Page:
The Office Market May Not Be As Robust As Other Asset Classes, But 'It's Not Dead'
The Chicago market doesn’t get rave reviews these days, with one neighborhood being a notable exception.
“When we look at Chicago, it’s hard to underwrite projects, except in Fulton Market,” LG Development Group Chief Investment Officer Daniel Haughney said Thursday at Bisnow's Chicago 2022 Forecast event.
Developers began creating millions of SF in new office space in the former meatpacking district just before the pandemic hit, and even though most of these buildings opened vacant, 2021 saw relatively strong leasing. And with young professionals continuing to show interest in the neighborhood, apartment developers have also continued to launch new towers there.
That activity also brought a lot of life back to its streets, according to Cushman & Wakefield Managing Principal Vicki Noonan.
“There are more restaurants opening every day, and they are thriving and succeeding,” she said.
But it is hard to see similar dynamism at work elsewhere in the city, Haughney said. There is a litany of concerns that make new investments into Chicago properties seem dicey, from worries over the fiscal health of the state and municipal governments to perceptions about crime and the city’s stringent rules about including affordable housing in many new developments.
Cities around the U.S. have the same challenges, he added. But many of those places also show much stronger rent increases than Chicago, a city known for slow and steady growth.
Multifamily opportunities do exist in Chicago if you look hard enough, even outside Fulton Market, according to Inland Bank & Trust’s Chris Metcalf. His group does a lot of rehab deals valued between $2M to $15M and has found that such deals will pencil.
“You get a decent basis when you’re not building ground-up,” he said.
Metcalf still struck a note of caution when it comes to Chicago investing, adding that it takes more to do a deal than having the numbers work.
“We also ask, ‘Who are the people behind a project, and do we believe in them?’” he said.
Noonan said the coronavirus makes it difficult, at least in the short term, to see the strengths of Chicago neighborhoods outside of Fulton Market. The in-person occupancy of downtown offices remains below the national average, and how well these buildings will perform isn't yet clear. But she is optimistic that a return to the office is inevitable.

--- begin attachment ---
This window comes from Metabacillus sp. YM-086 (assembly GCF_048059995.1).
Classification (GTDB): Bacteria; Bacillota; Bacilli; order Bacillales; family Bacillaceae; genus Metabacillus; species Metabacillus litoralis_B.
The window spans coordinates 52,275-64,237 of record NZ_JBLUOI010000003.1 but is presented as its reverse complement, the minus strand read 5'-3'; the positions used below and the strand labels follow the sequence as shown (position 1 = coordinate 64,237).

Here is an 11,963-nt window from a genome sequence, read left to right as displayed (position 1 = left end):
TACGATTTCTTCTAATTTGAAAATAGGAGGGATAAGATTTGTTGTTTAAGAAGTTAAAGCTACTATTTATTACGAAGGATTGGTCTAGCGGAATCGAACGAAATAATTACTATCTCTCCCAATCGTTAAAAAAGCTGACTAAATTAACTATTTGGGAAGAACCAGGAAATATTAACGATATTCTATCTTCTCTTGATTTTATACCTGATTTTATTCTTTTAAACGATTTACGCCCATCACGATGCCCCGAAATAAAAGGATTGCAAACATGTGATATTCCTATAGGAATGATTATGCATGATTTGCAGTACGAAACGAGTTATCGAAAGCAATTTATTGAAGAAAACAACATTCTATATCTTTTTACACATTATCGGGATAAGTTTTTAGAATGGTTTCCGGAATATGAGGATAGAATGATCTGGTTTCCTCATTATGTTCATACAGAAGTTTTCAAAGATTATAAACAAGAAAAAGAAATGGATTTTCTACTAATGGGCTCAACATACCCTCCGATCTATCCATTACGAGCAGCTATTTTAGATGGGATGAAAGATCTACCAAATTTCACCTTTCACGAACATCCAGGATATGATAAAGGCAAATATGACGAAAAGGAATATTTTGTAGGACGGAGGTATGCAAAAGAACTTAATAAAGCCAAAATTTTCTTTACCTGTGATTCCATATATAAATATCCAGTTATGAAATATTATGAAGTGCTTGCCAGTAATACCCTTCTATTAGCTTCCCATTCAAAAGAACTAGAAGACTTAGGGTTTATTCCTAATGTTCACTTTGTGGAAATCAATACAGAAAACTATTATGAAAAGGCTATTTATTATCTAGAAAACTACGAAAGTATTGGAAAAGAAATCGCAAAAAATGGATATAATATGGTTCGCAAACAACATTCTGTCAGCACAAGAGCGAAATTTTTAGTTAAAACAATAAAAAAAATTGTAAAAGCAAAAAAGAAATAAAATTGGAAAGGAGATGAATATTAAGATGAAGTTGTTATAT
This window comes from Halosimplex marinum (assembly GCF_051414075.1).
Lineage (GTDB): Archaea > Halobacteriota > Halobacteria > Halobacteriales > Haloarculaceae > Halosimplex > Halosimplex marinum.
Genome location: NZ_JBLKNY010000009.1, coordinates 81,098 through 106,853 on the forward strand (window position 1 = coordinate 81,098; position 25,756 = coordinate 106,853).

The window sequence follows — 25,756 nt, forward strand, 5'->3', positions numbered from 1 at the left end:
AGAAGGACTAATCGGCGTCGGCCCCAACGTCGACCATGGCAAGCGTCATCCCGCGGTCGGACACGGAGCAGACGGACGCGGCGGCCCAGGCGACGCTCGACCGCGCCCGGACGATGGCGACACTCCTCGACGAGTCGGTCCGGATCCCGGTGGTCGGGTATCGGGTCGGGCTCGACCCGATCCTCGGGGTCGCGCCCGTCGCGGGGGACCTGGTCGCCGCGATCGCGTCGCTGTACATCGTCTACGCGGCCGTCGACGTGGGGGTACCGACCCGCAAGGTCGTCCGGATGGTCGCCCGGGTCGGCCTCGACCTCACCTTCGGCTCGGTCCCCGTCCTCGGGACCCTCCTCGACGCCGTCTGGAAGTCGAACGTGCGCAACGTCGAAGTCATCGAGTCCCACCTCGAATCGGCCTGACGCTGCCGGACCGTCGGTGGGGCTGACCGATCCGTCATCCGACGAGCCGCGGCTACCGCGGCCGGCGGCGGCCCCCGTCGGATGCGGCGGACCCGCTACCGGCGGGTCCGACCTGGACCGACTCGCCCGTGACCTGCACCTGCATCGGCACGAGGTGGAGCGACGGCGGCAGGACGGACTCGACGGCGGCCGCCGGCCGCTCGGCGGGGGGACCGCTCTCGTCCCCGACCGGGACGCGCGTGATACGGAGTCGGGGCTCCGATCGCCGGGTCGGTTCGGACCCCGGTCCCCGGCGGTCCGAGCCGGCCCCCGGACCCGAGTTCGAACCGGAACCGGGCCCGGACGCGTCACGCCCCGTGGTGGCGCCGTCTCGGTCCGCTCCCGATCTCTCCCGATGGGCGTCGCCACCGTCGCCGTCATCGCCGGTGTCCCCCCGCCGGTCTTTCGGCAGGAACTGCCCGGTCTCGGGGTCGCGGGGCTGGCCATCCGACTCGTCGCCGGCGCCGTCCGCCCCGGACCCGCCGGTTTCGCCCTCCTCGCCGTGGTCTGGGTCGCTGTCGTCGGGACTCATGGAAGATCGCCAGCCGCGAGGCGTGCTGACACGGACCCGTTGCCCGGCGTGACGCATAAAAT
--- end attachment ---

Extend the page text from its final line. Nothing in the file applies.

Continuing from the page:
“What we’ve learned is that a hybrid work environment can work, but it doesn’t help the next generation to grow. In-person is needed,” she said.
The key, she added, will be for landlords and tenants to make offices as attractive as possible, with full suites of amenities and ways to provide younger employees the opportunity to interact with all the colleagues they may only have met through Zoom calls.
“You have to ask, ‘What can we do to make sure people come in?’” Noonan said.
Haughney said his firm is now seeing in-person office occupancy of between 75% and 80%. That is a big improvement from one year ago, and with the new hybrid work schedules, it may be as high as it is ever going to be.
“We’ve landed where we think we’ll be moving forward,” he said.
And that level of occupancy doesn't necessarily mean huge cuts in the amounts leased, Noonan said. Prior to the pandemic, trendy office designs emphasized strategies such as benching, which shrank the amounts allotted to each person. In the years since, many tenants said they took that strategy too far and were now looking to boost the amounts leased by including more collaboration spaces, moves that should give hope to many owners.
“Office is definitely not as robust as other asset classes right now,” Noonan said. “But it’s not dead.”
Haughney said he also expects the rest of Chicago’s downtown outside of Fulton Market will bounce back.
“In the short term, there’s going to be some pain, and ultimately Fulton Market will be a winner,” he said.
But at some point, he added, Fulton Market will run low on available inventory and other submarkets will start attracting their share of new tenants.
Evanston Mayor Daniel Biss said one of the chief problems facing both Illinois and Chicago was one of perceptions. The region looks great whenever it is compared to other metros in the Midwest, especially as a mecca for talent, but longstanding opinions about its fiscal stability mean it suffers when compared to places such as the Bay Area.
"There is the perception that the Midwest is a declining region," he said.
But those attitudes sometimes haven't kept pace with reality. Biss said there have been real improvements in the state's fiscal health in just the past five years.
The bond rating agency S&P Global, for example, issued a report on the state one year ago titled Is Fiscal Stabilization on the Horizon for Illinois? Soon after, the agency moved its Illinois outlook to stable.
Haughney said the region has other strengths as an investment market that are sometimes not recognized. It is less risky for multifamily investors to park their money here because new inventory typically amounts to only 1% of the total, whereas in a hot city like Nashville, Tennessee, where growth and returns can be much higher, new inventory can be up to 15% of the market.
He added that he talks up the benefits of investing in Chicago wherever he goes.
"It's important to get the word out, and the tide is turning," he said.